Presentation on theme: "Dr. Raed Al-Bukhari, FACP Consultant Rheumatologest King Fahd Hospital of the University University of Dammam."— Presentation transcript:
Dr. Raed Al-Bukhari, FACP Consultant Rheumatologest King Fahd Hospital of the University University of Dammam
Musculoskeletal complaints resulting from endocrinological diseases are common and well described. Every disease has its own rheumatic symptoms and signs. Very high prevalence rate of diabetes mellitus in our society, frequent thyroid diseases and steroid effect on adrenal function. Rheumatologist, internist, primary care physician and general practitioner should be well informed about endocrinological diseases effect on muscles, tendons, ligaments and joints. Over view and recent data on three common areas.
international diabetes federation http://www.idf.org/
More than 34.2 million people in the MENA Region have diabetes; by 2030 this will rise to 59.7 million. Globally number of people with diabetes 371 million. Diabetes caused 356,586 deaths in the MENA Region 2012. 12 billion USD were spent on treating diabetes in the region. The region has the highest prevalence of diabetes in adults (11%) (overall). international diabetes federation http://www.idf.org/
From top of the world at a glance in 2012 Prevalence 19.42% Total adult population 17,582,020 Number of adults with diabetes 3,414,510 Number of adults with undiagnosed diabetes 241,710 Number of deaths due to diabetes 20,933. Mean healthcare expenditures per person with diabetes (USD) 953.71 international diabetes federation http://www.idf.org/
Limited Joint Mobility (Diabetic Cheiroarthropathy). Skin changes of LJM begin around the MCP and PIP joints of the little finger and progress medially to involve other digits and distally to involve the DIP joints. LJM usually is painless. Flexion contractures involving several fingers and thickened, tight, and waxy skin. Physical examination, inability to oppose the palmar surfaces of the hands and fingers with the wrists dorsiflexion. Prayer Sign Rheumatic manifestations of diabetes mellitus. Rheumatic diseases clinics of North America. 2010;36:681-699.
The prevalence of LJM ranges between 30% and 58% among patients with type 1 DM and between 45% and 76% among those with type 2 DM, as compared with between only 4% and 20% among individuals without DM. Stenosing Flexor Tenosynovitis, 5% and 36% among patients with type 1 and 2 DM, as compared with 2% in the general population. Dupuytren’s contracture, most often involves the middle and ring fingers rather than the ring and little fingers, as in nondiabetics, prevalece between 16% and 42%
Recently, injecting the thickened palmar fascia with collagenase from Clostridium histolyticum has been developed as a nonsurgical treatment approach. Adhesive capsulitis of the shoulder, prevalence ranges from 10% to 29% and is about 5-fold that in the general population. Associated with the presence of autonomic neuropathy among individuals with either type of DM and with myocardial infarction among those with type 1 DM. Compared to nondiabetics its associated with an inferior outcome with more pain, restricted range of motion and poorer function.
Carpal tunnel syndrome, described bilaterally, DM is a risk factor for CTS (large case-control study of 3391 patients). Impaired median nerve recovery observed after carpal tunnel release among some patients with DM suggests that intrinsic nerve pathology might contribute to its pathogenesis in DM. Diabetic muscle infarction, systematic review identified 116 patients, mean age at presentation was 43, the average duration of DM 14 years, and vascular complications of DM present in the majority, particularly nephropathy 71%, retinopathy 57% and neuropathy 55%. DISH. Diabetic muscle infarction: an underdiagnosed complication of long-standing diabetes. Diabetes care. 2003;26:211-215.
Characterized by an inflammatory process resulting in dislocation of the neuropathic joint, fracture and resorption of affected bones. Most commonly associated with DM. Prevalence 0.15%, most commonly true ankle, tarsometatarsal, metatarsophalangeal. Early immobilization is important to prevent progression hence imaging studies should be obtained early in the course of illness even with little pain. Early MRI show marrow edema or microfractures. Bisphosphonates did not shorten the immobilization time, no data were available regarding long term effects on deformities and ulcerations. Treatment of acute Charcot foot with bisphosphonates: a systematic review of the literature. Diabetologia. 2012;55:1258-1264.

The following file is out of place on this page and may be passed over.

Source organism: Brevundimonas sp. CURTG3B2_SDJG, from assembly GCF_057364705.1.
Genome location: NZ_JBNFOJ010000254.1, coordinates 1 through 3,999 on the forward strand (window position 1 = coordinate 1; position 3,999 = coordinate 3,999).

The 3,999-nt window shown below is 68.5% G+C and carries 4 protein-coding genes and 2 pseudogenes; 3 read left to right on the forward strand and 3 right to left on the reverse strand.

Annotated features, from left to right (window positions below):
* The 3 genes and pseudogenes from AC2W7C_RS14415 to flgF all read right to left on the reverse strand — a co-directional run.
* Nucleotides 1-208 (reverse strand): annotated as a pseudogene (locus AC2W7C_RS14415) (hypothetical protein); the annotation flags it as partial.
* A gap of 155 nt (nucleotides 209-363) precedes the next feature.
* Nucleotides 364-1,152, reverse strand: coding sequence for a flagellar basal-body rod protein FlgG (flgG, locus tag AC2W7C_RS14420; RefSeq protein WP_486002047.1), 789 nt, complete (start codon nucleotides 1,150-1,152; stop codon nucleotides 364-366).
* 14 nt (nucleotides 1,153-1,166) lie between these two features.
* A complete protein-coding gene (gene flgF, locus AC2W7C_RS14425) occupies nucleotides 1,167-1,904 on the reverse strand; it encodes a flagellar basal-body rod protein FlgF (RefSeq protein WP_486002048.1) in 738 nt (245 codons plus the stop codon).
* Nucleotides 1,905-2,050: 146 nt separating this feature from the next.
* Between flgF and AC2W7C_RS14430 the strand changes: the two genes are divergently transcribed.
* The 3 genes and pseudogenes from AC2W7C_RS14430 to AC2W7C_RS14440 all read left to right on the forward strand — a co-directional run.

Central obesity (waist circumference ≥ 94cm for Europid men and ≥ 80cm for Europid women) (Arab use Europid) + Two of the following four factors: Raised TG level: ≥ 150 mg/dL or specific treatment for this lipid abnormality Reduced HDL cholesterol: < 40 mg/dL in males and < 50 mg/dL in females, or specific treatment for this lipid abnormality Raised blood pressure: systolic BP ≥ 130 or diastolic BP ≥ 85 mm Hg, or treatment of previously diagnosed hypertension Raised fasting plasma glucose (FPG) ≥ 100 mg/dL or previously diagnosed type 2 diabetes
Requirement three or more. Abdominal obesity (waist circumference >102 cm in men and >88 cm in women) Hypertriglyceridemia (>150 mg/dl). Low high-density lipoprotein (HDL) cholesterol (<40 mg/dl in men and <50 in women). High blood pressure (>130/85 mm Hg). High fasting glucose (>100 mg/dl).
Using data from 8,807 participants age >20 years in the Third National Health and Nutrition Examination Survey, they determined the prevalence of metabolic syndrome among individuals with gout and quantified the magnitude of association between the 2 conditions. The prevalence of metabolic syndrome 62.8% among individuals with gout and 25.4% in individuals without gout. Odds ratios of metabolic syndrome for individuals with gout Unadjusted were 4.96 (95% CI 3.17–7.75) Age and sex adjusted odds ratios 3.05 (95% CI 2.01–4.61) Prevalence of the metabolic syndrome in patients with gout: the Third National Health and Nutrition Examination Survey. Arthritis and rheumatism. 2007;57:109-115.
Case control study 20 male early onset gout patients, gout family history, without a habit of alcohol consumption or obesity before the first attack of gout, and 42 unrelated males control. Gout and Type 2 diabetes shared the common genetic factors. Type 2 diabetes was the most significantly associated disease with gout as recognized by 36 gene symbols corresponding to 334 significant SNPs. Gout and type 2 diabetes have a mutual inter-dependent effect on genetic risk factors and higher incidences. Rheumatology. 2012;51:715.
Metabolic syndrome, diabetes, and hyperuricemia. Current opinion in rheumatology. 2013;25:210.